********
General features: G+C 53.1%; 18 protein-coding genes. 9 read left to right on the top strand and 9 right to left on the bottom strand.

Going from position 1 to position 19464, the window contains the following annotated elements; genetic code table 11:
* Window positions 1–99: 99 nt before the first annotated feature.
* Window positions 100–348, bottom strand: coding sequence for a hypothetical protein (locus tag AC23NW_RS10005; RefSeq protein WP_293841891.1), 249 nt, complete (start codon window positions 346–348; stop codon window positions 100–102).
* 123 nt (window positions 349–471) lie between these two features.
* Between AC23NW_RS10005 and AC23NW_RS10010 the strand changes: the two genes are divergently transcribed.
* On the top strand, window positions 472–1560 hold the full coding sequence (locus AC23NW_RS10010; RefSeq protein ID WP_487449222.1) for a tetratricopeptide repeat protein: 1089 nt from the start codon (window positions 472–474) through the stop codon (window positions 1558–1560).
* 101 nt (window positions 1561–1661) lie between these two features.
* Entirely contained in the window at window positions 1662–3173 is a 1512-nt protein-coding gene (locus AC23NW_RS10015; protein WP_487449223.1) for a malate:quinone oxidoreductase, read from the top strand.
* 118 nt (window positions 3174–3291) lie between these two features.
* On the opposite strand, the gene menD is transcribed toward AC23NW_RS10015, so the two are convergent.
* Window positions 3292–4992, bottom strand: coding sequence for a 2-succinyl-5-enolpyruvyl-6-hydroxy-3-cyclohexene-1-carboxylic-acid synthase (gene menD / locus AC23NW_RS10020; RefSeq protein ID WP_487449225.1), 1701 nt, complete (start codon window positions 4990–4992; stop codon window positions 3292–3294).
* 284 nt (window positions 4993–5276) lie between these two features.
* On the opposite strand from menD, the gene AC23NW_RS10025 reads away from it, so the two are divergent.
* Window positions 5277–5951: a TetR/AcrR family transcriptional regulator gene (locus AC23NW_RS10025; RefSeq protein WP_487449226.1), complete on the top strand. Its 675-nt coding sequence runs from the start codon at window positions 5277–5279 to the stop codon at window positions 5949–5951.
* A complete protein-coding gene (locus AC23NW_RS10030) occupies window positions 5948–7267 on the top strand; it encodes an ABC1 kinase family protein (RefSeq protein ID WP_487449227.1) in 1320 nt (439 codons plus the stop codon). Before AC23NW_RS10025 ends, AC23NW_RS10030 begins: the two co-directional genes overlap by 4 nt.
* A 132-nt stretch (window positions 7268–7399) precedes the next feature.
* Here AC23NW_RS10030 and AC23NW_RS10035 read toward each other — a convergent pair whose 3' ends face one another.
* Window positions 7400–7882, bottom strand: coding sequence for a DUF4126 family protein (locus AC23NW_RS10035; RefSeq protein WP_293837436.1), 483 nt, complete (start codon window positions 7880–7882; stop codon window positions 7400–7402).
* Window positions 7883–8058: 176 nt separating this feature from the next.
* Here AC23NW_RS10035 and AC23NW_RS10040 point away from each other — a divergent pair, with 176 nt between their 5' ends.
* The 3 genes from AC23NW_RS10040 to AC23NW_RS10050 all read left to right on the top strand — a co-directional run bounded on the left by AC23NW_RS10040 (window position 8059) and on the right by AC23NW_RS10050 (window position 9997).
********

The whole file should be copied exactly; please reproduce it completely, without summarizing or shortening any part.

General features: G+C 53.1%; 18 protein-coding genes. 9 read left to right on the top strand and 9 right to left on the bottom strand.

Going from position 1 to position 19464, the window contains the following annotated elements; genetic code table 11:
* Window positions 1–99: 99 nt before the first annotated feature.
* Window positions 100–348, bottom strand: coding sequence for a hypothetical protein (locus tag AC23NW_RS10005; RefSeq protein WP_293841891.1), 249 nt, complete (start codon window positions 346–348; stop codon window positions 100–102).
* 123 nt (window positions 349–471) lie between these two features.
* Between AC23NW_RS10005 and AC23NW_RS10010 the strand changes: the two genes are divergently transcribed.
* On the top strand, window positions 472–1560 hold the full coding sequence (locus AC23NW_RS10010; RefSeq protein ID WP_487449222.1) for a tetratricopeptide repeat protein: 1089 nt from the start codon (window positions 472–474) through the stop codon (window positions 1558–1560).
* 101 nt (window positions 1561–1661) lie between these two features.
* Entirely contained in the window at window positions 1662–3173 is a 1512-nt protein-coding gene (locus AC23NW_RS10015; protein WP_487449223.1) for a malate:quinone oxidoreductase, read from the top strand.
* 118 nt (window positions 3174–3291) lie between these two features.
* On the opposite strand, the gene menD is transcribed toward AC23NW_RS10015, so the two are convergent.
* Window positions 3292–4992, bottom strand: coding sequence for a 2-succinyl-5-enolpyruvyl-6-hydroxy-3-cyclohexene-1-carboxylic-acid synthase (gene menD / locus AC23NW_RS10020; RefSeq protein ID WP_487449225.1), 1701 nt, complete (start codon window positions 4990–4992; stop codon window positions 3292–3294).
* 284 nt (window positions 4993–5276) lie between these two features.
* On the opposite strand from menD, the gene AC23NW_RS10025 reads away from it, so the two are divergent.
* Window positions 5277–5951: a TetR/AcrR family transcriptional regulator gene (locus AC23NW_RS10025; RefSeq protein WP_487449226.1), complete on the top strand. Its 675-nt coding sequence runs from the start codon at window positions 5277–5279 to the stop codon at window positions 5949–5951.
* A complete protein-coding gene (locus AC23NW_RS10030) occupies window positions 5948–7267 on the top strand; it encodes an ABC1 kinase family protein (RefSeq protein ID WP_487449227.1) in 1320 nt (439 codons plus the stop codon). Before AC23NW_RS10025 ends, AC23NW_RS10030 begins: the two co-directional genes overlap by 4 nt.
* A 132-nt stretch (window positions 7268–7399) precedes the next feature.
* Here AC23NW_RS10030 and AC23NW_RS10035 read toward each other — a convergent pair whose 3' ends face one another.
* Window positions 7400–7882, bottom strand: coding sequence for a DUF4126 family protein (locus AC23NW_RS10035; RefSeq protein WP_293837436.1), 483 nt, complete (start codon window positions 7880–7882; stop codon window positions 7400–7402).
* Window positions 7883–8058: 176 nt separating this feature from the next.
* Here AC23NW_RS10035 and AC23NW_RS10040 point away from each other — a divergent pair, with 176 nt between their 5' ends.
* The 3 genes from AC23NW_RS10040 to AC23NW_RS10050 all read left to right on the top strand — a co-directional run bounded on the left by AC23NW_RS10040 (window position 8059) and on the right by AC23NW_RS10050 (window position 9997).